Ramillies carried out bombardments between 15 and 28 August. On D-Day itself, Gunfire Support Group Alpha primarily engaged coastal batteries guarding landing sector Alpha, around the Gulf of St. Tropez. Ramillies fired ten rounds at the heavy battery south of St. Tropez at 06:15 and twenty-four rounds at the battery near Cape Camarat at 06:54. Thereafter there was little need for further support as the invading infantry moved quickly inland.[77] On 17 August, Ramillies moved to the Sitka sector and bombarded German positions on the island of Port-Cros. Guided by a spotter aircraft flying from Quincy (CA-71), she scored six direct hits on the town's fort.[78]

The ground forces fought their way west towards Toulon. Supporting fire from the bombardment force assisted French forces who captured half of the city, but batteries on the St. Mandrier Peninsula continued to hold out. It was decided that a determined effort would be made to destroy or capture the forts on 25 August and the day before, Ramillies, who had been ordered to Algiers, received orders to return to the assault area.[79] Arriving off Porquerolles at 14:00 on 25 August, she joined Lorraine and a number of cruisers. Confusion initially reigned and Ramillies did not open fire until 16:40, firing sixteen rounds before her targets were obscured by smoke. Recommencing fire at 18:38, she fired a further forty-six rounds, scoring several hits and silencing two batteries.[80] Several batteries continued to hold out however, and on 26 August, the bombardment continued. Ramillies fired thirty-five rounds, scoring direct hits and observing no retaliatory fire. On 27 August she fired forty-eight more rounds, of which at least thirty-four fell within 50 yards of her target batteries.[81] The German gun crews surrendered the following day.[67][82] Ramillies was finally released from the assault area on 29 August.[83]

FateEdit

 
A gun of HMS Ramillies (the near one) on display in front of the Imperial War Museum

On 31 January 1945, her bombardment ability no longer required, Ramillies was reduced to reserve at Portsmouth.[67] She was partially disarmed and converted into a barracks ship on 15 May, after the German surrender.[84] The ship was attached to the training establishment HMS Vernon, where she was known as Vernon III. In December 1947, the worn-out battleship was placed on the disposal list and she was transferred to the British Iron & Steel Corporation on 2 February 1948 to be sold for scrap. She was taken to Cairnryan on 23 April and subsequently broken up.[67]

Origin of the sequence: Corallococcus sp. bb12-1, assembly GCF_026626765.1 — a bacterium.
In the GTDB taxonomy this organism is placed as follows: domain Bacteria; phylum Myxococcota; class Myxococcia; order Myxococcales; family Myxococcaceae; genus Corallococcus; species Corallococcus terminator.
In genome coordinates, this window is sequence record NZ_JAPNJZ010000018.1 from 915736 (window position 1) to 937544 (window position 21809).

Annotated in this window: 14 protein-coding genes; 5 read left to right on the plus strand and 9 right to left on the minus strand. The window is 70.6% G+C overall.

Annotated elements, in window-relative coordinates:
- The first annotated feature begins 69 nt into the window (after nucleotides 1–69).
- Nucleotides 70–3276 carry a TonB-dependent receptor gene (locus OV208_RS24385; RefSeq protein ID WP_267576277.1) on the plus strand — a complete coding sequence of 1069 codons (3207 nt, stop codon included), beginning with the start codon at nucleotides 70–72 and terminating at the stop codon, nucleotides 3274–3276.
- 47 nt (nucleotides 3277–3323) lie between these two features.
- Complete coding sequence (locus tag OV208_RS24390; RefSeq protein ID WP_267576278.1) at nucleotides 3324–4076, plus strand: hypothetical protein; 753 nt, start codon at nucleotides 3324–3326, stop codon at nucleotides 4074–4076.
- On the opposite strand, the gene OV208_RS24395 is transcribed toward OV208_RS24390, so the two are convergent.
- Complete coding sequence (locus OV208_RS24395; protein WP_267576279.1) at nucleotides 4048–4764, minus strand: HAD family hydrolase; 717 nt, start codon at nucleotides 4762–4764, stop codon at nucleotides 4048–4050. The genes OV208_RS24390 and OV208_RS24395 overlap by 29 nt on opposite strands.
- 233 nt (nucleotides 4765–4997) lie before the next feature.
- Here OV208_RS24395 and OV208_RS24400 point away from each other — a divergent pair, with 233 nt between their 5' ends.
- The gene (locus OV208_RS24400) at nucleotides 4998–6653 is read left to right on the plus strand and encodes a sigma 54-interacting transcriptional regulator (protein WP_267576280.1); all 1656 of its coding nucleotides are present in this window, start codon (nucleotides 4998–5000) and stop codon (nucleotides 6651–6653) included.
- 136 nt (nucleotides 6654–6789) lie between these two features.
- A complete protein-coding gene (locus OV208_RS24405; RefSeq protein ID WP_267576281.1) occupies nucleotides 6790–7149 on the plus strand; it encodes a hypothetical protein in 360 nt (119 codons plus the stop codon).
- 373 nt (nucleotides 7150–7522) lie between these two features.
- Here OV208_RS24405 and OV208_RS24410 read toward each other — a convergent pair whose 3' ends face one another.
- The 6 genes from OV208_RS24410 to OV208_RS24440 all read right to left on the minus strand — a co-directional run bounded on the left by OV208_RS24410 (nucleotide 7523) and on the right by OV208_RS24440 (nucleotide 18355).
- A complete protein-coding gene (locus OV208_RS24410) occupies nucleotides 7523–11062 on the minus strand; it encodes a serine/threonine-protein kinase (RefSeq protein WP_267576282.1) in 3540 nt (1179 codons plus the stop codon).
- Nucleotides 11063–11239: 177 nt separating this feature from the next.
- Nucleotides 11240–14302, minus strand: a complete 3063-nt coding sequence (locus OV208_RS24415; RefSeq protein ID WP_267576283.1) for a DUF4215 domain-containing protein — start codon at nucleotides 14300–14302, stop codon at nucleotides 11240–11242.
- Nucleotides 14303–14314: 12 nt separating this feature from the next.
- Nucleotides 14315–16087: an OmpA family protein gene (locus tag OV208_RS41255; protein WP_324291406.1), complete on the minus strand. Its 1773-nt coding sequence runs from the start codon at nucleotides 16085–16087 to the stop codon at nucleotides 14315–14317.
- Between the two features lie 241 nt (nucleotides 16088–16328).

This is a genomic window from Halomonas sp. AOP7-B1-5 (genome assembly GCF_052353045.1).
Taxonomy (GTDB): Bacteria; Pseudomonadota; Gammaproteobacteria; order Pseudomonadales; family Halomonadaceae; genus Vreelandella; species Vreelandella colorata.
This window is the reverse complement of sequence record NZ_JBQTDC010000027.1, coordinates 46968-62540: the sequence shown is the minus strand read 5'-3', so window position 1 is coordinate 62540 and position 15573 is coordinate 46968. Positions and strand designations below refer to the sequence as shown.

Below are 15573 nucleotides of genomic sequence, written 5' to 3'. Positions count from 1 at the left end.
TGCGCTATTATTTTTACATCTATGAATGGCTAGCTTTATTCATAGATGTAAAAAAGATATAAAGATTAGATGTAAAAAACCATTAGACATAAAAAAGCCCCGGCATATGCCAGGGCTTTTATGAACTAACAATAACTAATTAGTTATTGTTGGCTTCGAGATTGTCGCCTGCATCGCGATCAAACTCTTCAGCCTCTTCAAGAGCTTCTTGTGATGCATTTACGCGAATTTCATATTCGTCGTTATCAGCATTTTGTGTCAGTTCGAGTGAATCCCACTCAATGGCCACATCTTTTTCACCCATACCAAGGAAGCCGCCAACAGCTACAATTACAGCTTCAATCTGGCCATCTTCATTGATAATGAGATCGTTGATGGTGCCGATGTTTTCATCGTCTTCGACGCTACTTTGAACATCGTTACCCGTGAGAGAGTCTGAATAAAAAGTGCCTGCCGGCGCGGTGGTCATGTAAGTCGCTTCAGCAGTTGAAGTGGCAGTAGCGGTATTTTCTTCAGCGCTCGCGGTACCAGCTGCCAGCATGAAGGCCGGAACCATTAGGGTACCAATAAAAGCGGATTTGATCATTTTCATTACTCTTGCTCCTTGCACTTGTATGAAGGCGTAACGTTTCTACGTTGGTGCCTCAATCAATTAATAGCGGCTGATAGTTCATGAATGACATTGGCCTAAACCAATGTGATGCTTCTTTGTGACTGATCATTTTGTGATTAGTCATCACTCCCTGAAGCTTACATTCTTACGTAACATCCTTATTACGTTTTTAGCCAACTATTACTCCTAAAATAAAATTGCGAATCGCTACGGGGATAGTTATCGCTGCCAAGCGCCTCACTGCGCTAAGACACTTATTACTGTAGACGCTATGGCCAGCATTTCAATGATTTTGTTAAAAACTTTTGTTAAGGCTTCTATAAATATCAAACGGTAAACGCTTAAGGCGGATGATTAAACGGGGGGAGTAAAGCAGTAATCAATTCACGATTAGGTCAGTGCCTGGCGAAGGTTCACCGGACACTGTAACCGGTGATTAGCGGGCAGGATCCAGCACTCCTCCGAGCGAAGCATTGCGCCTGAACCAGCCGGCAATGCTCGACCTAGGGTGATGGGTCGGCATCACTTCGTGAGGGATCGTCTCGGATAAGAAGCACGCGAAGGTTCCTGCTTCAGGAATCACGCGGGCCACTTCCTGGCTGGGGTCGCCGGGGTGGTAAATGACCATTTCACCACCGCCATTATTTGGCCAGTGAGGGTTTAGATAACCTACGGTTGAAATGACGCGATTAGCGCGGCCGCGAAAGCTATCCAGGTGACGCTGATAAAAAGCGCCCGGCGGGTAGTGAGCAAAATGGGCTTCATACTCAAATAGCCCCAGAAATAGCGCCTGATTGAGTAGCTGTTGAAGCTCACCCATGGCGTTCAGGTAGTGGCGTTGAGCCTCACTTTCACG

One of Ramillies' 15-inch guns has been preserved and can be seen outside the Imperial War Museum in London. The gun was mounted aboard the ship in 1916 and remained in place until 1941, when it was removed and placed in storage. The gun was used in the actions around Bardia and at Cape Spartivento. It was installed in its current location in 1968, along with a gun from Roberts.[85]

The Beardmore Sculpture was created by Tom McKendrick to commemorate the employees of the long-closed Beardmore Shipyard in Dalmuir. Unveiled on 9 September 2010, the artist chose to crown the sculpture with a 19-foot-8-inch (6 m) model of Ramillies.[86]

NotesEdit

  1. ^ "Cwt" is the abbreviation for hundredweight, 20 cwt referring to the weight of the gun.
  2. ^ The "crush tubes" were hollow cylinders that, by being crushed under the force of an underwater explosion, contained the effects of the blast, blocked mine or torpedo fragments from penetrating into the hull, and prevented the ship's interior spaces from flooding.[13][14]
  3. ^ HMS Royal Oak had been sunk in Scapa Flow by the German submarine U-47 in October 1939.[56]

FootnotesEdit

  1. ^ Johnston, p. 62.
  2. ^ Burt 2012b, pp. 300–302, 309.
  3. ^ a b Burt 2012b, pp. 305, 309.
  4. ^ Burt 2012b, pp. 304–305.
  5. ^ Raven & Roberts, p. 33.
  6. ^ Burt 2012b, p. 304.
  7. ^ Burt 2012b, pp. 303–308.
  8. ^ Raven & Roberts, pp. 36, 44.
  9. ^ Raven & Roberts, p. 44.
  10. ^ Johnston, pp. 21, 32, 45.
  11. ^ Burt 2012a, p. 171.
  12. ^ Raven & Roberts, pp. 167–168.
  13. ^ Raven & Roberts, p. 35.
  14. ^ a b Burt 2012b, p. 308.
  15. ^ Raven & Roberts, pp. 44, 139.
  16. ^ Burt 2012a, p. 165.
  17. ^ Raven & Roberts, p. 182.
  18. ^ Burt 2012a, p. 170.
  19. ^ Raven & Roberts, pp. 166, 187, 189.
  20. ^ Colledge & Warlow, p. 286.
  21. ^ Gardiner & Gray, p. 35.
  22. ^ Silverstone, pp. 259–260.
  23. ^ a b c d e f g h i j k l m n o p Burt 2012b, p. 317.
  24. ^ "Henry Montagu Doughty". www.dreadnoughtproject.org. The Dreadnought Project. Retrieved 21 March 2019.
  25. ^ "Edmund Percy Fenwick George Grant". www.dreadnoughtproject.org. The Dreadnought Project. Retrieved 21 March 2019.
  26. ^ "Supplement to the Monthly Navy List Showing the Organisation of the Fleet, Flag Officer's Commands, &c". National Library of Scotland. London: His Majesty's Stationery Office. November 1917. p. 10. Retrieved 21 March 2019 – via Internet Archive.
  27. ^ Burt 2012b, pp. 308, 317.
  28. ^ Friedman, pp. 174–176.
  29. ^ Massie, pp. 747–748.
  30. ^ Friedman, pp. 176–177.
  31. ^ Smith 2009, p. 10.
  32. ^ "John Luce". www.dreadnoughtproject.org. The Dreadnought Project. Retrieved 21 March 2019.
  33. ^ Halpern 2011, pp. 125–126.
  34. ^ Halpern 2011, pp. 174–175, 198–200.